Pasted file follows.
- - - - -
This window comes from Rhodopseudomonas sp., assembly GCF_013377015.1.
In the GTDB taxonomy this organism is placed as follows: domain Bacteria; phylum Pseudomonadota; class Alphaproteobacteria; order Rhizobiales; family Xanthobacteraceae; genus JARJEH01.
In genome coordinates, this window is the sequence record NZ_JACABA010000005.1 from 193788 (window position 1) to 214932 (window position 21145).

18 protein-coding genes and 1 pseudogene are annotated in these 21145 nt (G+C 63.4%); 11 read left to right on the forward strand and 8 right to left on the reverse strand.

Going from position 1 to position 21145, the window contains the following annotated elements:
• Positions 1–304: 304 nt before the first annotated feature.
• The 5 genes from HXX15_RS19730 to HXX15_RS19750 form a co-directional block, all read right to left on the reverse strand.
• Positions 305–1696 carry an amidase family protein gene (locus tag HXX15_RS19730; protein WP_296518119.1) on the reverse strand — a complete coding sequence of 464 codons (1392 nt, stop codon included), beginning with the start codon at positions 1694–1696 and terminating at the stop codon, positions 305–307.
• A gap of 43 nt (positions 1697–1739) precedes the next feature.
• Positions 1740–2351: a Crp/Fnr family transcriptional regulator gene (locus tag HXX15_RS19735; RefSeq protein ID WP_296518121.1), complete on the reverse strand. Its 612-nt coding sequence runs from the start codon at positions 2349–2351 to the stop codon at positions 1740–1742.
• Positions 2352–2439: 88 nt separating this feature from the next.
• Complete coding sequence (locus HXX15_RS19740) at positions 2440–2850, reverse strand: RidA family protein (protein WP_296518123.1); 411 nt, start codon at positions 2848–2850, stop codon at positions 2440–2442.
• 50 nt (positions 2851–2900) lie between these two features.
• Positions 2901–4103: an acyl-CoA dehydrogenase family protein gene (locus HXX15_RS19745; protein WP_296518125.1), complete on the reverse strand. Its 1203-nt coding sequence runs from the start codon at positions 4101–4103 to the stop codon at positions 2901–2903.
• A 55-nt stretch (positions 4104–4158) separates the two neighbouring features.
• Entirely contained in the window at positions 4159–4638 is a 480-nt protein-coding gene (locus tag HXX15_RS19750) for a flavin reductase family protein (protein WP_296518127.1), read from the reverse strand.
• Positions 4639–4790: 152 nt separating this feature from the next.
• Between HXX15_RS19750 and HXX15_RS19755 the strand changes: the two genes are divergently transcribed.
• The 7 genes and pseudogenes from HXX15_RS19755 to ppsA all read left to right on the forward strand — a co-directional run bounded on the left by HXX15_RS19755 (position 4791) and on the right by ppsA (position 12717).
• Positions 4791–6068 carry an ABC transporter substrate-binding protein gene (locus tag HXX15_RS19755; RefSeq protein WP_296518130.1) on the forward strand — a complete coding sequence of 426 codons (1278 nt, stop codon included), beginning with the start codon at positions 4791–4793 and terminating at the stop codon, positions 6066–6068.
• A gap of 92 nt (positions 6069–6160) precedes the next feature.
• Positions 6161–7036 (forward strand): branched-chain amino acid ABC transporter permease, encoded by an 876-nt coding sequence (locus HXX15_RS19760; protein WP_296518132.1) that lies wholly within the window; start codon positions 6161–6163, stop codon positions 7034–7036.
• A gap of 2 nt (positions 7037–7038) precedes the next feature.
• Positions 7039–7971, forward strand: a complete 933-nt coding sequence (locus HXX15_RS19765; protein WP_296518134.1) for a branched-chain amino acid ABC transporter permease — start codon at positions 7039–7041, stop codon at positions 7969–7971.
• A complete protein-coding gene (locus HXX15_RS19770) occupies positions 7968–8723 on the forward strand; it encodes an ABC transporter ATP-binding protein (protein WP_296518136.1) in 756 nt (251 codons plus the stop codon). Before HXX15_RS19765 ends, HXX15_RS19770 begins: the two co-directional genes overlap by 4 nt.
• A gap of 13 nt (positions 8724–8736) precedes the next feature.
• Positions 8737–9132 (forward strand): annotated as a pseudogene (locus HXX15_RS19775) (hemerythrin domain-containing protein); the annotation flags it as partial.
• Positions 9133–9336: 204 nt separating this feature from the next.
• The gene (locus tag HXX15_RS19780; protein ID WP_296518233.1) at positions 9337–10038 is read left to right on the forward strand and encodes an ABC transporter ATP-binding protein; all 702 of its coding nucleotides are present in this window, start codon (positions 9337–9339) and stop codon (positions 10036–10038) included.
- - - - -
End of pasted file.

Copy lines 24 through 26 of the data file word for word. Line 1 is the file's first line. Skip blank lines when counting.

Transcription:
• Positions 7039–7971, forward strand: a complete 933-nt coding sequence (locus HXX15_RS19765; protein WP_296518134.1) for a branched-chain amino acid ABC transporter permease — start codon at positions 7039–7041, stop codon at positions 7969–7971.
• A complete protein-coding gene (locus HXX15_RS19770) occupies positions 7968–8723 on the forward strand; it encodes an ABC transporter ATP-binding protein (protein WP_296518136.1) in 756 nt (251 codons plus the stop codon). Before HXX15_RS19765 ends, HXX15_RS19770 begins: the two co-directional genes overlap by 4 nt.
• A gap of 13 nt (positions 8724–8736) precedes the next feature.